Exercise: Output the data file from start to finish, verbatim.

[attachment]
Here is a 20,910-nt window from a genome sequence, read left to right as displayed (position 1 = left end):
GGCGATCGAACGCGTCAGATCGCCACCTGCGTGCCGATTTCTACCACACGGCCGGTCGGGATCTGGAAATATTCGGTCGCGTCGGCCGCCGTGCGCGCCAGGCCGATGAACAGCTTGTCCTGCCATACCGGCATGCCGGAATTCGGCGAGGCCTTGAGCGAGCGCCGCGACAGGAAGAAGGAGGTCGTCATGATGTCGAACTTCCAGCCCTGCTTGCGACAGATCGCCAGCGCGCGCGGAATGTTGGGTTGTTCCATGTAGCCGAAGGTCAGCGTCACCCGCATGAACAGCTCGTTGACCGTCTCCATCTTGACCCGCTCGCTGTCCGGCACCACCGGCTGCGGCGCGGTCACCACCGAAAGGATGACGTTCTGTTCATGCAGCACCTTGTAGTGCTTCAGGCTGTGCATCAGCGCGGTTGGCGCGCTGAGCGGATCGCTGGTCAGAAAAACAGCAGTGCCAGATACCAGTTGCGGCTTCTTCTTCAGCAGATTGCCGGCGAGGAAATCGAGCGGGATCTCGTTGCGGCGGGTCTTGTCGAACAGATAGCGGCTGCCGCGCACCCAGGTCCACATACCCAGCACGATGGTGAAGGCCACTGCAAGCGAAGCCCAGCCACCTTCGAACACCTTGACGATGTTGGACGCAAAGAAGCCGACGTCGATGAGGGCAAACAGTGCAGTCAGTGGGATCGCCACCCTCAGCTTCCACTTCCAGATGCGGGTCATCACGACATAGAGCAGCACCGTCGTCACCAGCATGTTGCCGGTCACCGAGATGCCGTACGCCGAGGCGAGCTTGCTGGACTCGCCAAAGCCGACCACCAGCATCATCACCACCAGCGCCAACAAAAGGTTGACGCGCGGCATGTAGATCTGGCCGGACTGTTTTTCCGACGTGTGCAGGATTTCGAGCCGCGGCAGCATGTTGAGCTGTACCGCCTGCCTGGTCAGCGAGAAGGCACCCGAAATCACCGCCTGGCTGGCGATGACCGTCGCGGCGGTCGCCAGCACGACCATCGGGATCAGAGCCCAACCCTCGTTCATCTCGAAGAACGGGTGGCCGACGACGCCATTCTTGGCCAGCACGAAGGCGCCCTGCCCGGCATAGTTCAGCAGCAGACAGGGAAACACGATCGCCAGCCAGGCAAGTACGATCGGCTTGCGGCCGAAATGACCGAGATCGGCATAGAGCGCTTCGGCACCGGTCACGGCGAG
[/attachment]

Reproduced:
Here is a 20,910-nt window from a genome sequence, read left to right as displayed (position 1 = left end):
GGCGATCGAACGCGTCAGATCGCCACCTGCGTGCCGATTTCTACCACACGGCCGGTCGGGATCTGGAAATATTCGGTCGCGTCGGCCGCCGTGCGCGCCAGGCCGATGAACAGCTTGTCCTGCCATACCGGCATGCCGGAATTCGGCGAGGCCTTGAGCGAGCGCCGCGACAGGAAGAAGGAGGTCGTCATGATGTCGAACTTCCAGCCCTGCTTGCGACAGATCGCCAGCGCGCGCGGAATGTTGGGTTGTTCCATGTAGCCGAAGGTCAGCGTCACCCGCATGAACAGCTCGTTGACCGTCTCCATCTTGACCCGCTCGCTGTCCGGCACCACCGGCTGCGGCGCGGTCACCACCGAAAGGATGACGTTCTGTTCATGCAGCACCTTGTAGTGCTTCAGGCTGTGCATCAGCGCGGTTGGCGCGCTGAGCGGATCGCTGGTCAGAAAAACAGCAGTGCCAGATACCAGTTGCGGCTTCTTCTTCAGCAGATTGCCGGCGAGGAAATCGAGCGGGATCTCGTTGCGGCGGGTCTTGTCGAACAGATAGCGGCTGCCGCGCACCCAGGTCCACATACCCAGCACGATGGTGAAGGCCACTGCAAGCGAAGCCCAGCCACCTTCGAACACCTTGACGATGTTGGACGCAAAGAAGCCGACGTCGATGAGGGCAAACAGTGCAGTCAGTGGGATCGCCACCCTCAGCTTCCACTTCCAGATGCGGGTCATCACGACATAGAGCAGCACCGTCGTCACCAGCATGTTGCCGGTCACCGAGATGCCGTACGCCGAGGCGAGCTTGCTGGACTCGCCAAAGCCGACCACCAGCATCATCACCACCAGCGCCAACAAAAGGTTGACGCGCGGCATGTAGATCTGGCCGGACTGTTTTTCCGACGTGTGCAGGATTTCGAGCCGCGGCAGCATGTTGAGCTGTACCGCCTGCCTGGTCAGCGAGAAGGCACCCGAAATCACCGCCTGGCTGGCGATGACCGTCGCGGCGGTCGCCAGCACGACCATCGGGATCAGAGCCCAACCCTCGTTCATCTCGAAGAACGGGTGGCCGACGACGCCATTCTTGGCCAGCACGAAGGCGCCCTGCCCGGCATAGTTCAGCAGCAGACAGGGAAACACGATCGCCAGCCAGGCAAGTACGATCGGCTTGCGGCCGAAATGACCGAGATCGGCATAGAGCGCTTCGGCACCGGTCACGGCGAG